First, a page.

Later that day, with said cream, pills and non-latex gloves I popped into Connie’s room, bathed her skin with a soft cloth and warm water, dried it and applied the cream as softly as was possible. Connie said her thighs were painful at night as they rubbed against each other so I told her how I’d slept with a large pillow between my thighs in the past and I got her one from our store cupboard. I was disappointed because Marie could have and should have done all this. When I went to explain what I’d done and said that a new care plan should be put in place, Marie yapped at me, “She’s my patient. Don’t touch!”

Inefficient and just plain dumb

It was lunchtime and I could hear a commotion on the ward; chairs scraping and raised voices so I looked out from the office. Two members of staff, two third-year students and several patients were all standing, anxiously staring at each other, mouths wide open but saying nothing. Jenny, an older and very large patient, appeared from around the dining area corner. Stil in her nightdress, she was staggering towards the ladies, in the corridor, and clutching her throat. She was choking!

“Get the emergency trolley and call the Crash Team” I shouted at staff as I ran to Jenny. I tried to bend her over, to no avail and using the heel of my hand, I thumped hard between her shoulder blades, in an attempt to dislodge the food – nothing.


The students were yelling at the other two members of staff, “do something. Where’s the trolley? What’s the number for the crash team?” Fortunately, Judith, a large Caribbean nursing assistant came from nowhere, taking control, “You get the trolley. You call Crash, 2222!” Then she tried to help me hold onto Jenny, who was slipping from my grasp, going blue and wheezing. Jenny had, unfortunately, wet herself, then – she was unconscious.

Jenny slid to the floor and I went with her, finding myself kneeling in a pool of urine. I continued to thump hard between her shoulder blades and I started to panic – there was no emergency trolly, no oxygen…….. “Get everyone away from here!” I demanded, “or get a curtain,” because other patients shouldn’t be watching this. I felt angry at the lack of support from the other two staff and the senior students and their inability to follow simple instructions. Moreover, I felt scared as Judith and I stared at Jenny’s limp body and felt her pulse weaken.

The door to the ward burst open! Help had arrived. The on-call-doctor asked if she’d lost output. I foolishly replied, “Yes – she peed herself.” Then, I realised, that wasn’t what he meant. I was moved out of the way, by two senior nurses who beamed “Well done.” and ” You did well.” I was shaking like a leaf. “Take five minutes to yourself – and breathe!” One said warmly and I watched as Jenny was put on a trolley and taken to the general hospital. She survived after they were able to dislodge a large piece of unchewed beef.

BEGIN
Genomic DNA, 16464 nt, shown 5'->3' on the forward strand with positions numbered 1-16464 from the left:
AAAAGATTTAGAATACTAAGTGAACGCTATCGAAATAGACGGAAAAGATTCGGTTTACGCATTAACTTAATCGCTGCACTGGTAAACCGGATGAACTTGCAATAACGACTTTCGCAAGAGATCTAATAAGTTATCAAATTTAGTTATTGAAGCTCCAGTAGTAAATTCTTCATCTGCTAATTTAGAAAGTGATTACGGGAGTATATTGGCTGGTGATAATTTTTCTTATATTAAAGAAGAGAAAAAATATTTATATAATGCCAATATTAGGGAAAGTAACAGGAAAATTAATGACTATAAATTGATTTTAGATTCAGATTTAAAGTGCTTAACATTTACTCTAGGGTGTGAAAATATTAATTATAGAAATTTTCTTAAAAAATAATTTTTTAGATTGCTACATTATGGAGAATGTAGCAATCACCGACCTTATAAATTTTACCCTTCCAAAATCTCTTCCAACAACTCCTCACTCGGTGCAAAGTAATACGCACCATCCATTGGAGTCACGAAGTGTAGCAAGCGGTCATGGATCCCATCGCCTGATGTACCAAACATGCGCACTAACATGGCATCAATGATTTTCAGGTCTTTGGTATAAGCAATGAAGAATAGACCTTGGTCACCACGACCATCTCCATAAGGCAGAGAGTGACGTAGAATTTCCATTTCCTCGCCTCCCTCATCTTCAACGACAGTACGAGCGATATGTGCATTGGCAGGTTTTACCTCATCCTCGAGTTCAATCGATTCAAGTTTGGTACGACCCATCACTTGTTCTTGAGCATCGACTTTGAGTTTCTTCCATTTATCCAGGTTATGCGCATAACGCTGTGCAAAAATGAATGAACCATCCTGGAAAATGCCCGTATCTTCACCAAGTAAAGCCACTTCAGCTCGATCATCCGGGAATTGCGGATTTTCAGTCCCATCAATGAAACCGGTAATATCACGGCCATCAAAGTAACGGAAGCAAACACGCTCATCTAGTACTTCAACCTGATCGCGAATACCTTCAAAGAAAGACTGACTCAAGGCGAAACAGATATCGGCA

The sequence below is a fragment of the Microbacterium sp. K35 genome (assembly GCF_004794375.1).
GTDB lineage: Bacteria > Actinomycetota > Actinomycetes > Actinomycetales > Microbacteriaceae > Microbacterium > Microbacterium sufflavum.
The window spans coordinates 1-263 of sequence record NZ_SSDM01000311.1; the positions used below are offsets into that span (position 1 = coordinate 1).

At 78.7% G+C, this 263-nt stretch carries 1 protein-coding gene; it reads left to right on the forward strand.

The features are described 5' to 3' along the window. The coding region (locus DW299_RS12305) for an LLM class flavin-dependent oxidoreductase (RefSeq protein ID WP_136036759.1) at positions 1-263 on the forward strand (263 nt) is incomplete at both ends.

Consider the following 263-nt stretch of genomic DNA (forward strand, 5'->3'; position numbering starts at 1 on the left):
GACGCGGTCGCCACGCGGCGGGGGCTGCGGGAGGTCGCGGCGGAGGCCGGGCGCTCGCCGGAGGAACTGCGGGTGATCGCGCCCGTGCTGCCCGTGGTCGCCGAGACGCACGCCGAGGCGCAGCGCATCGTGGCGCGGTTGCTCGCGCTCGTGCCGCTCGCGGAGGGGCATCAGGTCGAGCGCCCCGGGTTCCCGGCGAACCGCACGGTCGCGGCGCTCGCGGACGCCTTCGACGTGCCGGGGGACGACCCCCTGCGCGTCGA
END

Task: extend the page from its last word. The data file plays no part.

Immediately after the event, I rounded up the staff and students to de-brief. I asked how everyone was and also, what we could have done differently. “You could have been a bit calmer. You shouldn’t have shouted at us. You could have………….. You should have…….

I told them that what I’d actually meant was We could have:

  • intervened sooner; perhaps as she got up from the dining room chair
  • attempted to dislodge the food immediately and
  • called out for help, instead of all just standing there
  • moved patients away
  • put a screen up
  • got the emergency trolley and oxygen sooner
  • offered to help me

I was furious with the nurse in charge, an SEN who had been on this ward for eight years but still didn’t know what to do in an emergency. This wasn’t the first incident either. I spoke to our ward manager the next day and said, as much as I like Narish (an SEN), I couldn’t work with someone so incompetent and that he needed extra training. That day, he was moved to another ward!

English as a second language

I was by now acting ward manager on a ward for the elderly when I came across Mala, who was of Indian origin and spoke near-perfect English. She was an SEN of many years and appeared competent. She was always smiley, keen and efficient so I liked working with her on shift. However, I was auditing her patients’ files one morning and spotted lots of grammatical errors and spelling mistakes, one which could be misconstrued and another, well, that one was just funny.


Once, during a team meeting, Mala not only fell asleep but, she was snoring so loudly, we couldn’t hear each other speak. She was nudged several times by staff either side of her but on each occasion, she fell back into her coma. At the end of the meeting, I asked Mala to come into my office for a quick chat. Immediately defensive, she slouched on a chair with her arms folded and her chin in the air. I said I’d like to talk to her about a few things and started by asking if she was okay? “Of course I am okay. Why are you asking me? Do you have a problem with me?”